So Nadia as a heroine is a bit of an enigma. Even though we're in her head, there are still parts of her that remain a mystery. And I liked this. I liked having to think about her motivations. As a hitwoman she's decisive and professional, but there's something inside her that's not functioning quite properly. I'm hoping we gradually find out more about her in upcoming books. I wonder if she'll ever have to confront all the things she's denied.

Of the other hitmen - Jack, Evelyn, Quinn and Felix - we spend most time with Jack, who is Nadia's mentor, and Evelyn who was Jack's mentor.
...Jack said, "You saw my note, right? It said 'wait'."
"That was a note? I thought it was a haiku."

Jack brings new meaning to the word taciturn. Whilst he uses the minimum number of words to get his point across, and none if he can say what he wants to non-verbally, his presence looms large on the page. He remains a complete professional, focused on the job at hand, and yet there is a chemistry between him and Nadia that is almost tangible - probably moreso because the two of the them don't acknowledge it. Yep, I think I'm gonna be a Jack/Nadia shipper.
"He's an old man," Evelyn said..."Flash him some T and A, and he'll tell us everything we want to know."
"Great," I said. "We'll find you a push up bra and a mini skirt."

Evelyn is one sharp old lady who knows what makes people tick. You underestimate her at your peril. It's clear that she cares for Jack. Whilst she states an interest in mentoring Nadia, I wouldn't put it past her to have other motives.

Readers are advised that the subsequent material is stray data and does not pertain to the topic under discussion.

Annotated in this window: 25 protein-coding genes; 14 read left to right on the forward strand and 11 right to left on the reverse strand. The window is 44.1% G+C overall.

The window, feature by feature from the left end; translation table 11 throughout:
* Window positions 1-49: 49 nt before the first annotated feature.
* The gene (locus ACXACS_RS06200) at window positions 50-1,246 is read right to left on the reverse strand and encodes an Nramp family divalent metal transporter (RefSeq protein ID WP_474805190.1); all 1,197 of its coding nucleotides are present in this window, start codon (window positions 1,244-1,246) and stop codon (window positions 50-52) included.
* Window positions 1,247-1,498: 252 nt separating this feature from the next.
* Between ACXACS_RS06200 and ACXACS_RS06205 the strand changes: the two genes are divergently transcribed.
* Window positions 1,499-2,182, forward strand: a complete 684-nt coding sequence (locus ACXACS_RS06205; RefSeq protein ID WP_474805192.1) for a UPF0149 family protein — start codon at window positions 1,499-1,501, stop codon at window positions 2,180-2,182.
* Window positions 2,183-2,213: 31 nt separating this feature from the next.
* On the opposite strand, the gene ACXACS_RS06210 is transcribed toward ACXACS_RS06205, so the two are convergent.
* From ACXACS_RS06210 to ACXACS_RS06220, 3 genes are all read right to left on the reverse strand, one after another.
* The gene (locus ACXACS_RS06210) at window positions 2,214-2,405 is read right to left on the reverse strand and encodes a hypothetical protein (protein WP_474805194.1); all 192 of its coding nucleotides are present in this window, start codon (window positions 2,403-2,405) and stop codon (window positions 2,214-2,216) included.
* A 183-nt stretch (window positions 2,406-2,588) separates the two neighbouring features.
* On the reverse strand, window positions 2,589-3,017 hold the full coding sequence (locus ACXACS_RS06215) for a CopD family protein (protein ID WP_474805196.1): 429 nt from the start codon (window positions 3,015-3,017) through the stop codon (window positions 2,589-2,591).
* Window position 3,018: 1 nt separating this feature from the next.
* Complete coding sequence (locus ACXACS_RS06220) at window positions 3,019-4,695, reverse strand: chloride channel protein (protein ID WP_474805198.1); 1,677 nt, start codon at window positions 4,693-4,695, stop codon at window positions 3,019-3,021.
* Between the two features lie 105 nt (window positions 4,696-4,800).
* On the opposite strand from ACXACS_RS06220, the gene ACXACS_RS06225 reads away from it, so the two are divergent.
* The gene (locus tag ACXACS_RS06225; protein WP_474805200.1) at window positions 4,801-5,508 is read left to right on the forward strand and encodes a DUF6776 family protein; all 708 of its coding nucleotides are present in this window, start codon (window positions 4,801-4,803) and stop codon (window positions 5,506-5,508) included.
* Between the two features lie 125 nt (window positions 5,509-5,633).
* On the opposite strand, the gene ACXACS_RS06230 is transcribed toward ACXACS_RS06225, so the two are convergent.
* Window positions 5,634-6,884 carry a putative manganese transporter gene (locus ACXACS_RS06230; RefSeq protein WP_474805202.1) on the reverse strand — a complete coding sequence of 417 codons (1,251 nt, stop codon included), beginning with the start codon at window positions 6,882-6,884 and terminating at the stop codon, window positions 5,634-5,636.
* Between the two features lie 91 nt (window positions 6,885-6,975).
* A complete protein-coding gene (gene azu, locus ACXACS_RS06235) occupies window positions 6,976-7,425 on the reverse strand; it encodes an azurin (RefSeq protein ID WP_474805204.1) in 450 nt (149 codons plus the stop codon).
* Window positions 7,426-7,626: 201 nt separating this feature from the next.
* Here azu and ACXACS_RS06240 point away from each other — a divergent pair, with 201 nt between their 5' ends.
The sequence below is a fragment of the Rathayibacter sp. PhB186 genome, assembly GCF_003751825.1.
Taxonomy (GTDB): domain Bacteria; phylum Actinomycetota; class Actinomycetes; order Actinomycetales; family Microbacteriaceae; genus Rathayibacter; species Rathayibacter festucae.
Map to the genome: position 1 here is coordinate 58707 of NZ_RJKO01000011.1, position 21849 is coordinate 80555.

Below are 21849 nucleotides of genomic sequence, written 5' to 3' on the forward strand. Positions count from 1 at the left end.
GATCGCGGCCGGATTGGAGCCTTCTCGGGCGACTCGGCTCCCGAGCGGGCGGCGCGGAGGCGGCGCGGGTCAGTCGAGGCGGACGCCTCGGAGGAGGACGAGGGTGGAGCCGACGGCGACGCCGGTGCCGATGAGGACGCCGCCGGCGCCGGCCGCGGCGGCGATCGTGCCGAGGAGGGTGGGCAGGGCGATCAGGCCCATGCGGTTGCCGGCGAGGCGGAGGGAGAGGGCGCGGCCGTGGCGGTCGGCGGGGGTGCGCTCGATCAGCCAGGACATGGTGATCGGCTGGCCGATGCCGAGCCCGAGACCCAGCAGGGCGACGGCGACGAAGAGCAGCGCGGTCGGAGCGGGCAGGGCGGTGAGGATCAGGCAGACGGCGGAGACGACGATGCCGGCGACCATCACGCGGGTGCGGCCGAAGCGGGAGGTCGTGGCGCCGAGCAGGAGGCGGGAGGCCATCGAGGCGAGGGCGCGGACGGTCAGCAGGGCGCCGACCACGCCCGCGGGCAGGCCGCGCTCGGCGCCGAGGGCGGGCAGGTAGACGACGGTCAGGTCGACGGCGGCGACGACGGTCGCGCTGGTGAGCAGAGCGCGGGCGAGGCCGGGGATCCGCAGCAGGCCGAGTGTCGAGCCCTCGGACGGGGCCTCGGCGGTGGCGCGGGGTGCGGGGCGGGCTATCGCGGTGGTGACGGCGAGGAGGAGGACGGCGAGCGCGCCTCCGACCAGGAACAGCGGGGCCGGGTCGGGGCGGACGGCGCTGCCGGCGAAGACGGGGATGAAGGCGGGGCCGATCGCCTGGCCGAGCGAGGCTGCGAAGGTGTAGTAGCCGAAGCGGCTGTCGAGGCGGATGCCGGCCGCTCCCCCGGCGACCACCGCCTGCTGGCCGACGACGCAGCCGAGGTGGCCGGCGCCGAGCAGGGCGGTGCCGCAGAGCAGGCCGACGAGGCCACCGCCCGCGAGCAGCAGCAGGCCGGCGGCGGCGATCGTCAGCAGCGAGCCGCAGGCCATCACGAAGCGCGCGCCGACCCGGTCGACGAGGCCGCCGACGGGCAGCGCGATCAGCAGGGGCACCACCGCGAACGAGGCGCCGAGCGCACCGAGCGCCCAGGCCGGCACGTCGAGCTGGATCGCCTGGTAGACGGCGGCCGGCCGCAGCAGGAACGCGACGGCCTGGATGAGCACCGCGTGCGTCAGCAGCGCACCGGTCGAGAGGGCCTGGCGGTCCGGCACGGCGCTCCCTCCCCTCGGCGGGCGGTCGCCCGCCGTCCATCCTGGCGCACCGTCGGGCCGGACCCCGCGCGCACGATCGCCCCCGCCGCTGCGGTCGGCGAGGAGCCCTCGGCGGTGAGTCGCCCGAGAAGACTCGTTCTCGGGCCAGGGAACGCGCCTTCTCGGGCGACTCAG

And, yep, there is loads more dialogue I want to quote, but I'm gonna stop there. :)

One of the most memorable scenes for me in Bitten (Otherworld Bk1) has nothing to do with werewolves. It's the scene where Elena is pursued by a killer through an airport parking lot. You were there with her. And Exit Strategy has a similar feel. Would I recommend this book to everyone - no. If the reason you read Kelley Armstrong's books is for the urban fantasy element, then this one might not be for you. If on the other hand it's for her dialogue, and the way she makes characters come alive on the page, then give it a try.

Friday, 4 January 2008

2007 review and Book Club

So I've already done my favourite new authors of 2007 - Ilona Andrews, Jeri Smith-Ready and Jennifer Rardin.

Of books I've read from my established authors my favourites would be - Kelley Armstrong - No Humans Involved, Exit Strategy, Lynn Viehl - Evermore, Patricia Briggs - Moon Called, Blood Bound, Elizabeth Vaughan - Warlord, Nalini Singh - Caressed by Ice.

Special mention to The Time Traveller’s Wife by Audrey Niffenegger, which I read way back in January. This would make my favourite top 5 books ever, and I think it's the book I tried to persuade most people to read. But I didn't include her as one of my new authors, because I'm not sure if another book by her would have the same impact that TTTW did. Hope that makes sense.

In total, if I've worked it out correctly. I read 63 books in 2007. Fewer than I thought and my TBR pile keeps getting bigger.

What will I be reading in 2008?

Still on the lookout for new urban fantasy authors. And I'll be keeping up with my established favourites as well.

At the moment I'm reading Blood Engines by T.A.Pratt. This is the Kelley Armstrong book club book for January. I'll be following the bookclub again this year, I've found some great authors through the club and I think there's only been one book that I really didn't like. Books for the rest of the first half of the year are:-

February - Iron Kissed by Patricia Briggs
March - The High King's Tomb by Kristen Britain
April - Tangled Webs by Anne Bishop
May - From Dead to Worse by Charlaine Harris
June - Grimspace by Ann Aguirre